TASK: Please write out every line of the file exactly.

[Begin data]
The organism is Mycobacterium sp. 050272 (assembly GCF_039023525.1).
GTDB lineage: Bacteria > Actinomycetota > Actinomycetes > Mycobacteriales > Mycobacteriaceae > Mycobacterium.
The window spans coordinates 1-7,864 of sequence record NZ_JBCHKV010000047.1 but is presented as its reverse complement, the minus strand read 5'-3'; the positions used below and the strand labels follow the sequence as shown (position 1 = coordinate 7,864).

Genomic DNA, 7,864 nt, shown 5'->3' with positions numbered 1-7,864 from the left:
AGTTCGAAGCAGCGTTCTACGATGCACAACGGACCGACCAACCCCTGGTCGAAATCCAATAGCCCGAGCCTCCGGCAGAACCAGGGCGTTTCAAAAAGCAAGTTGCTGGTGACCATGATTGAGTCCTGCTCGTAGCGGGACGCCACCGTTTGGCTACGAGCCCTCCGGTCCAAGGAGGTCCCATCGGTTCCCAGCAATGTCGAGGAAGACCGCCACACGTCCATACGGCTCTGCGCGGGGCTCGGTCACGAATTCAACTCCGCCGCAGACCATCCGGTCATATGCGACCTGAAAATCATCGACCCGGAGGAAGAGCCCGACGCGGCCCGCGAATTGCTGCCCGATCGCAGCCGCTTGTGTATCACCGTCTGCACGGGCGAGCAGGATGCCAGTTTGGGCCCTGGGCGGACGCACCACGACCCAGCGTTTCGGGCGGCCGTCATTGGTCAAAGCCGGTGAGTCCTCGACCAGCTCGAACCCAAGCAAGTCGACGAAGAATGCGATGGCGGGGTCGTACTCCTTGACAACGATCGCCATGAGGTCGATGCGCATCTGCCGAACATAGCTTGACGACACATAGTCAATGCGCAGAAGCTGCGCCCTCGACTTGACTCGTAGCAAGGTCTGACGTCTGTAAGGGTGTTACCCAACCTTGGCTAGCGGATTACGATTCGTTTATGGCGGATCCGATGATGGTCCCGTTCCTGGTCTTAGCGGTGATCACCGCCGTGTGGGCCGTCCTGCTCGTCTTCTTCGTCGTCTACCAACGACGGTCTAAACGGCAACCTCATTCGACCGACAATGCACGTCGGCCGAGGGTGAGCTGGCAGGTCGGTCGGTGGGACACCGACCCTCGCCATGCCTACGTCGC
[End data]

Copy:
The organism is Mycobacterium sp. 050272 (assembly GCF_039023525.1).
GTDB lineage: Bacteria > Actinomycetota > Actinomycetes > Mycobacteriales > Mycobacteriaceae > Mycobacterium.
The window spans coordinates 1-7,864 of sequence record NZ_JBCHKV010000047.1 but is presented as its reverse complement, the minus strand read 5'-3'; the positions used below and the strand labels follow the sequence as shown (position 1 = coordinate 7,864).

Genomic DNA, 7,864 nt, shown 5'->3' with positions numbered 1-7,864 from the left:
AGTTCGAAGCAGCGTTCTACGATGCACAACGGACCGACCAACCCCTGGTCGAAATCCAATAGCCCGAGCCTCCGGCAGAACCAGGGCGTTTCAAAAAGCAAGTTGCTGGTGACCATGATTGAGTCCTGCTCGTAGCGGGACGCCACCGTTTGGCTACGAGCCCTCCGGTCCAAGGAGGTCCCATCGGTTCCCAGCAATGTCGAGGAAGACCGCCACACGTCCATACGGCTCTGCGCGGGGCTCGGTCACGAATTCAACTCCGCCGCAGACCATCCGGTCATATGCGACCTGAAAATCATCGACCCGGAGGAAGAGCCCGACGCGGCCCGCGAATTGCTGCCCGATCGCAGCCGCTTGTGTATCACCGTCTGCACGGGCGAGCAGGATGCCAGTTTGGGCCCTGGGCGGACGCACCACGACCCAGCGTTTCGGGCGGCCGTCATTGGTCAAAGCCGGTGAGTCCTCGACCAGCTCGAACCCAAGCAAGTCGACGAAGAATGCGATGGCGGGGTCGTACTCCTTGACAACGATCGCCATGAGGTCGATGCGCATCTGCCGAACATAGCTTGACGACACATAGTCAATGCGCAGAAGCTGCGCCCTCGACTTGACTCGTAGCAAGGTCTGACGTCTGTAAGGGTGTTACCCAACCTTGGCTAGCGGATTACGATTCGTTTATGGCGGATCCGATGATGGTCCCGTTCCTGGTCTTAGCGGTGATCACCGCCGTGTGGGCCGTCCTGCTCGTCTTCTTCGTCGTCTACCAACGACGGTCTAAACGGCAACCTCATTCGACCGACAATGCACGTCGGCCGAGGGTGAGCTGGCAGGTCGGTCGGTGGGACACCGACCCTCGCCATGCCTACGTCGC